Today I read that Peter suffered Alzheimer's when he died. Apparently he had trouble remembering who Columbo was. It sucks to read that. He was so brilliant at playing an absent-minded detective. Of course, that was just acting - not just for the role, but the character himself. Columbo was only pretending to be absent minded while he was solving the crimes and figuring out the criminals he pursued. One thing for sure, whatever he suffered with dementia, we will be slow to forget his legacy.
To this day, Wings of Desire remains my very favourite film.
The scene where Falk describes to Damiel what living a mortal existence is like may have been scripted but you get the sense that Falk is 100% behind the scripted words. That Falk knew Life should be lived just like that. Every little thing appreciated.
"Just one more thing..." We're heading out to the video store right now as I finish typing and I'll cross my fingers Wings of Desire is there. I haven't seen it in years, but tonight, after I put him to bed, I yearn to crawl under the covers and turn the lights out and extend my own hand for a shake. And as I watch, I'm going to whisper, "I can't see you, but I know you're here...I wish you were here. I wish you could talk to me. Cause, I'm a friend." I hope he hears me.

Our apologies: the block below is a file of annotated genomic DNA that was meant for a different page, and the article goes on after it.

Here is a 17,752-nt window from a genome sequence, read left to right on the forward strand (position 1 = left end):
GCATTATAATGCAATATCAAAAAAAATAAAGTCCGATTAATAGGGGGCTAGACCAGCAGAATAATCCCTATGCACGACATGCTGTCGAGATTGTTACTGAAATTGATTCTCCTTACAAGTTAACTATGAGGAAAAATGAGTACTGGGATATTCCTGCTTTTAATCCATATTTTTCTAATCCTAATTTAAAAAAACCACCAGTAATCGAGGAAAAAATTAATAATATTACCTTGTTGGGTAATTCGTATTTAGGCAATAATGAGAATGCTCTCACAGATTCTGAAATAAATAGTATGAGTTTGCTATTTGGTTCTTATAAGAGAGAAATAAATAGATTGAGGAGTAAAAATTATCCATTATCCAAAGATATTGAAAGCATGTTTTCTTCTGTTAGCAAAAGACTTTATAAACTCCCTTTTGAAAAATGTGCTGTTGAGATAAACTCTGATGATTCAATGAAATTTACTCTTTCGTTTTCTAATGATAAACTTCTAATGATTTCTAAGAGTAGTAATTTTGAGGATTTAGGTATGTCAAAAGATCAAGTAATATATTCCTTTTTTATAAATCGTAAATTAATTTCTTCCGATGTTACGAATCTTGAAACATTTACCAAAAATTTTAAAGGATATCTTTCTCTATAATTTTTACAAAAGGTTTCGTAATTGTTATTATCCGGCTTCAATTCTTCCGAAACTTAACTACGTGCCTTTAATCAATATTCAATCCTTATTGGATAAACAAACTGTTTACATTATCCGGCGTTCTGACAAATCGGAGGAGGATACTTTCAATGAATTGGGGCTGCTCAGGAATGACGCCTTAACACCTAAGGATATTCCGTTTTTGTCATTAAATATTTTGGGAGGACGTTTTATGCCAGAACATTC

The same day Falk died, New York became the largest state in the United States to legalize gay marriage. Little steps. A small gain after this huge loss. Maybe a gift to the betterment of humankind from the other side.
A wink from a glass eye that could see beyond the gateway.
As you wish, Lieutenant. As you wish.
In a final scene of Wings, a motorcyclis is killed and an angel bends over him to recite this poem as he moves from Life into his next existence.
Appropriately, named The Song of Childhood, here it is. For you, Peter.